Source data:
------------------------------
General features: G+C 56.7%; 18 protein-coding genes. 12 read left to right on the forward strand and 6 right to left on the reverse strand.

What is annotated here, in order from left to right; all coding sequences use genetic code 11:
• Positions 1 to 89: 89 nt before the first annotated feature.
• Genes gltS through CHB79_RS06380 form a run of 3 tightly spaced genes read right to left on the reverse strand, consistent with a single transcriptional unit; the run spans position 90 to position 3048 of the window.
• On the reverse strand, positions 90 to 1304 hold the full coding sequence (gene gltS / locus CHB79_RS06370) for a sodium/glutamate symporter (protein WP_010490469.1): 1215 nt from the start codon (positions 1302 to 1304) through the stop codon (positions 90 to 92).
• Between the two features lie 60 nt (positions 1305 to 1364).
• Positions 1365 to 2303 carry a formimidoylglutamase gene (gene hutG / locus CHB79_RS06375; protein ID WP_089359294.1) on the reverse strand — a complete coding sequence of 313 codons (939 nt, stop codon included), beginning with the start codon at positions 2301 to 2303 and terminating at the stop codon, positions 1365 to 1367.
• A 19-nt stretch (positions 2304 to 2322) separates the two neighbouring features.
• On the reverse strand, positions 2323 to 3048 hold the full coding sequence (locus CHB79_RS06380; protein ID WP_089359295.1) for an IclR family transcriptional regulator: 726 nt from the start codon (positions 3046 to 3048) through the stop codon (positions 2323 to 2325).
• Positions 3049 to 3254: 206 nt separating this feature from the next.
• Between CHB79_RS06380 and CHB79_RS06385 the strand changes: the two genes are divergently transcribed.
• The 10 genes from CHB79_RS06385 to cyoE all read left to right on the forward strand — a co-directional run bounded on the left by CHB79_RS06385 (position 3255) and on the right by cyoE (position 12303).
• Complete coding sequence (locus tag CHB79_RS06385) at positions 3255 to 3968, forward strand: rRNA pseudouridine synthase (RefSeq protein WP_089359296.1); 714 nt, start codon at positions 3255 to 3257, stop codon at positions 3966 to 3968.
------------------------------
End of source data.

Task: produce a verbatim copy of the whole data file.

General features: G+C 56.7%; 18 protein-coding genes. 12 read left to right on the forward strand and 6 right to left on the reverse strand.

What is annotated here, in order from left to right; all coding sequences use genetic code 11:
• Positions 1 to 89: 89 nt before the first annotated feature.
• Genes gltS through CHB79_RS06380 form a run of 3 tightly spaced genes read right to left on the reverse strand, consistent with a single transcriptional unit; the run spans position 90 to position 3048 of the window.
• On the reverse strand, positions 90 to 1304 hold the full coding sequence (gene gltS / locus CHB79_RS06370) for a sodium/glutamate symporter (protein WP_010490469.1): 1215 nt from the start codon (positions 1302 to 1304) through the stop codon (positions 90 to 92).
• Between the two features lie 60 nt (positions 1305 to 1364).
• Positions 1365 to 2303 carry a formimidoylglutamase gene (gene hutG / locus CHB79_RS06375; protein ID WP_089359294.1) on the reverse strand — a complete coding sequence of 313 codons (939 nt, stop codon included), beginning with the start codon at positions 2301 to 2303 and terminating at the stop codon, positions 1365 to 1367.
• A 19-nt stretch (positions 2304 to 2322) separates the two neighbouring features.
• On the reverse strand, positions 2323 to 3048 hold the full coding sequence (locus CHB79_RS06380; protein ID WP_089359295.1) for an IclR family transcriptional regulator: 726 nt from the start codon (positions 3046 to 3048) through the stop codon (positions 2323 to 2325).
• Positions 3049 to 3254: 206 nt separating this feature from the next.
• Between CHB79_RS06380 and CHB79_RS06385 the strand changes: the two genes are divergently transcribed.
• The 10 genes from CHB79_RS06385 to cyoE all read left to right on the forward strand — a co-directional run bounded on the left by CHB79_RS06385 (position 3255) and on the right by cyoE (position 12303).
• Complete coding sequence (locus tag CHB79_RS06385) at positions 3255 to 3968, forward strand: rRNA pseudouridine synthase (RefSeq protein WP_089359296.1); 714 nt, start codon at positions 3255 to 3257, stop codon at positions 3966 to 3968.